5. Obtain a repair estimate

After your claims specialist has looked at your car and determined that it’s not totaled, you’ll receive an estimate for repairing your vehicle from your insurer. Some insurers have vendors that they work with for repairs, and others let you choose your preferred vendor.

Do not approve of any repairs until you have the company’s estimate in hand. You want to be sure that repairs can be paid for out of the amount that has been approved by your insurer.

6. Follow up on your claim and troubleshoot any problems

If you have a reliable insurance company and an experienced claims specialist, the process should go smoothly. If it doesn’t, your company should act as your advocate throughout the process, especially if you’re dealing with the other person’s insurer as well.

If you run into problems, your first course of action is to call your company and find out if there is a customer care representative or ombudsman who is charged with handling complaints. Hopefully they will be able to work out a satisfactory solution for you.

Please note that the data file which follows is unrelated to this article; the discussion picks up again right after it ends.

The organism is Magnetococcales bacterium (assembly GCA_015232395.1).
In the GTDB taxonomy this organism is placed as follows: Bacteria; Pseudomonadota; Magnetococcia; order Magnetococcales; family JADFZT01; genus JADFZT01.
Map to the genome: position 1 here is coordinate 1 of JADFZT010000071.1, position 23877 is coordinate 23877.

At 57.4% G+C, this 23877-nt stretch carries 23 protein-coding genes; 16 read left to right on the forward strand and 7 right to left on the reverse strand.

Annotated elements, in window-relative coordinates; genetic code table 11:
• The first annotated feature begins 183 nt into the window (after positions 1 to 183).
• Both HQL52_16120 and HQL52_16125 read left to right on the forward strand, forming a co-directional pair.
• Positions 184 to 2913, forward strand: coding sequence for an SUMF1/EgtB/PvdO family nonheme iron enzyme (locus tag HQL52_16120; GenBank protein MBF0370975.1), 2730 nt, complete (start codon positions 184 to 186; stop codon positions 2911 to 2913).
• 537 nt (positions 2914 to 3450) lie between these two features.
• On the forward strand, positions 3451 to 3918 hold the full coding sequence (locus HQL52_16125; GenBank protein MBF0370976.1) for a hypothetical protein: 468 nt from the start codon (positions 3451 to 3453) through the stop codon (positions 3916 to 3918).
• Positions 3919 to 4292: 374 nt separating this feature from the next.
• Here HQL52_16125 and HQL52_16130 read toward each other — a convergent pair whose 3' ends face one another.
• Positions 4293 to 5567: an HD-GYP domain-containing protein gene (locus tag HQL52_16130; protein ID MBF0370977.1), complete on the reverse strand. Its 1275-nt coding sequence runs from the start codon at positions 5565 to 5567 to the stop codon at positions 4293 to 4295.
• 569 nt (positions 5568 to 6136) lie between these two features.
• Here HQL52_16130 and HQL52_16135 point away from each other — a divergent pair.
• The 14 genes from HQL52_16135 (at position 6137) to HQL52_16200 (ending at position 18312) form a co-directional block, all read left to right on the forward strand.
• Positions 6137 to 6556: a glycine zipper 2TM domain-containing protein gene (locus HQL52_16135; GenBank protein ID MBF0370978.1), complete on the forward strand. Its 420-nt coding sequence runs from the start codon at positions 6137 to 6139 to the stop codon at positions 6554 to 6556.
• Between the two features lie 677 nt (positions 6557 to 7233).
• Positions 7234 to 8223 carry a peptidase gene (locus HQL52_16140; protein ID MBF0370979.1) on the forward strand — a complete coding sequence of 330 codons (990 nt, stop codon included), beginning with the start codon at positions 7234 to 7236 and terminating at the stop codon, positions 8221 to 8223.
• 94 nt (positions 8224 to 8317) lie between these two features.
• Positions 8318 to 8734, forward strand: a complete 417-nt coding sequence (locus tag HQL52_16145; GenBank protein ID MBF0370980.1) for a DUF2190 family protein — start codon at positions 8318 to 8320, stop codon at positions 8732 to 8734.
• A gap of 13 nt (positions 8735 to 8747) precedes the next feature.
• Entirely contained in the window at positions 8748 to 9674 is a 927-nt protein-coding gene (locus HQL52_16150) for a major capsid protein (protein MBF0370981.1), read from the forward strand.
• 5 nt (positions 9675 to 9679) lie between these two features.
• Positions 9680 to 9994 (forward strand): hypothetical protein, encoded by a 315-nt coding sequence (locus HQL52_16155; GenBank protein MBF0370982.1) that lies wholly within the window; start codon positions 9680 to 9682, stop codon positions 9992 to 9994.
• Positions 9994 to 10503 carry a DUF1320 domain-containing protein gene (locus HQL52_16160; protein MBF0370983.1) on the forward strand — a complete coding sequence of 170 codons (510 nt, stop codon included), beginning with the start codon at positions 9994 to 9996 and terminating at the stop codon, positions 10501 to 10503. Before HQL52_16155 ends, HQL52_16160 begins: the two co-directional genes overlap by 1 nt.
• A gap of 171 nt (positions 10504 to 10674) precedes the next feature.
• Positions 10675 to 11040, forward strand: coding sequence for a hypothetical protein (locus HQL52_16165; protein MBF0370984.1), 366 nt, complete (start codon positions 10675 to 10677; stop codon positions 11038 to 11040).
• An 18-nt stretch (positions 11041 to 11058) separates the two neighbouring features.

If not, or if the amount you receive does not seem to you to be fair or in keeping with what you have been paying for, there is an ultimate authority who can step in to help: your state’s Department of Insurance. You should be able to file a complaint with this agency — many states feature online complaint forms — if you feel that justice has not been served. Search for your state’s name and “Department of Insurance” to find their website.

What happens after the claim is filed?

Once you have filed a claim with your insurance company, the provider will send an adjuster to review the vehicle and property damages. The adjuster will ask for other important documents such as the police report, witnesses, photos of the damage and any estimates for repairs. The adjuster will then give payouts to the other driver involved in the accident.